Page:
Tracking results of clinical studies in cell therapy

by Alexey Bersenev on May 11, 2014 · 4 comments

in Uncategorized

It has been awhile since I called to collaborate and proposed to track results of clinical trials and studies. Unfortunately, nobody expressed an interest. So, starting from this year, I’ve attempted to do it myself. Today, I’m sharing results of the first 3 months of this experiment.

Methodology:
I track results of:

  1. published clinical trials;
  2. published not registered (as trials) clinical case studies (where number of patients >3);
  3. interim and final results of unpublished industry trials via press releases or/and conference reports.

In order to capture all trials and studies, I set “very loose” filter – PubMed RSS feed of “stem cell” term. I do “hand coding” and sort out all results manually.

Aims:

  1. to determine usability of the proposed filter;
  2. to identify advantages/ disadvantages of of standard searching tools and find the best searching strategy;
  3. to determine a frequency of reporting results in cell therapy clinical studies;
  4. to determine a value of registered trials with ID among all reports;
  5. to set an example for potential crowdsourcing and collaboration.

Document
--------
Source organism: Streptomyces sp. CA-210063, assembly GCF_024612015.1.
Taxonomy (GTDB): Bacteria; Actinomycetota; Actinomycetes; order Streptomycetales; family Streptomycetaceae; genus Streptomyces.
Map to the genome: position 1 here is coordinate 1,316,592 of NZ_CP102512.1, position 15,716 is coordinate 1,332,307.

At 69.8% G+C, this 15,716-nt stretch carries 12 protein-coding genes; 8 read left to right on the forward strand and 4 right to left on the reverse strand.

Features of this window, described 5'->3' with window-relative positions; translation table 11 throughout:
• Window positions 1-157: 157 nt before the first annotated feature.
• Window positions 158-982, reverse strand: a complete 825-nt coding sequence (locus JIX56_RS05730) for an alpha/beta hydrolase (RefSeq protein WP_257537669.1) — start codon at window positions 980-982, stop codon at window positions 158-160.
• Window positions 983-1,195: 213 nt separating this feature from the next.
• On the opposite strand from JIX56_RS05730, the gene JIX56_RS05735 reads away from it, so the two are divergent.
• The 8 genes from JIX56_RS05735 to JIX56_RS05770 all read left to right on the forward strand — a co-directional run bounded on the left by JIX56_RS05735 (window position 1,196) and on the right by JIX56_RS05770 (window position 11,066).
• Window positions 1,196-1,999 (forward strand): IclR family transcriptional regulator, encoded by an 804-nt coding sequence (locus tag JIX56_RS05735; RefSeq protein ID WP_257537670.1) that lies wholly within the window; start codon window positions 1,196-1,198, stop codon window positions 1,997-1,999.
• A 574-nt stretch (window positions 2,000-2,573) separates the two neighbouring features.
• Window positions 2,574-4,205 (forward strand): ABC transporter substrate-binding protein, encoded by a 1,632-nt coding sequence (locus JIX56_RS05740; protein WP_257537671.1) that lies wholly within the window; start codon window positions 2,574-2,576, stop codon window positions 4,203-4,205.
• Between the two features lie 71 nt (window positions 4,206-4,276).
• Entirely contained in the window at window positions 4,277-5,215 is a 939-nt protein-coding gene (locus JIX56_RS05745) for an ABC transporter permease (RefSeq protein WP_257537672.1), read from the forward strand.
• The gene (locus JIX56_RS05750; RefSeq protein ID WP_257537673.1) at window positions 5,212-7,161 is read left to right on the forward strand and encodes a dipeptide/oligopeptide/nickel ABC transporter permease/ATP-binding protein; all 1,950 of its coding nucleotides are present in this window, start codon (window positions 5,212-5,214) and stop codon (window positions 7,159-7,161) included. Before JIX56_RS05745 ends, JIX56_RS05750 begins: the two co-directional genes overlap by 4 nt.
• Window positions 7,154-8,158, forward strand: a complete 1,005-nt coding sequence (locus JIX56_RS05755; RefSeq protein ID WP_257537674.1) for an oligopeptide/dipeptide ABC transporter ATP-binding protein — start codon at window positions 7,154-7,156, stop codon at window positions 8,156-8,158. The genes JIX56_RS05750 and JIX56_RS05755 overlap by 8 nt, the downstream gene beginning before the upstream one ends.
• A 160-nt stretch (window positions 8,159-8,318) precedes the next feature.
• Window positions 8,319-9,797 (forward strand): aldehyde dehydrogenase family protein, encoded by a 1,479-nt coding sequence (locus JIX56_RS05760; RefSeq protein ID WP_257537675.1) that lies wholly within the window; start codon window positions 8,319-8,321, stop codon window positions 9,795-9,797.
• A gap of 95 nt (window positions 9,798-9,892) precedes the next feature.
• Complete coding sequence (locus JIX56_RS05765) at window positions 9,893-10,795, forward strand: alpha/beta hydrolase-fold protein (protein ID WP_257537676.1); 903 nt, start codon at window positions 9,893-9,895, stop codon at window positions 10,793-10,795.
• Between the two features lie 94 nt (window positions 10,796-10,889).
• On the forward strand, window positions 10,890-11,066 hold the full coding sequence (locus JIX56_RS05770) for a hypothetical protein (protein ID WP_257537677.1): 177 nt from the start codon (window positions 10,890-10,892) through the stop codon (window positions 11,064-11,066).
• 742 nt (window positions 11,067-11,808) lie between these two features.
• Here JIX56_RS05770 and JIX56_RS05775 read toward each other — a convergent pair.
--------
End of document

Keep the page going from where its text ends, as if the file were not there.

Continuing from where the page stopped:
Results:
I routinely use PubMed RSS feeds in order to capture everything in stem cell/ cell therapy/ regenerative medicine field. I found that “stem cell” feed is the best option to capture all published reports. Unexpectedly, this filter also captures almost all cell therapy trials (even without indication to stem cells), for example, cellular immunotherapy. Disadvantage of this filter is low selectivity – every week there is about 500-700 articles. It’s very time consuming.

To capture press releases from companies, I was using simple Google search for “news” by keywords: “stem cell”, “cell therapy”, “regenerative medicine”.

I’ve tried standard searching tools, used by many data miners, such as “clinical trial” filter in PubMed. It didn’t work. For the first quarter of 2014, search in PubMed by a query:

  • “stem cell” with filter “clinical trial” yielded only 1 result
  • “cell therapy” with filter “clinical trial” yielded 2 results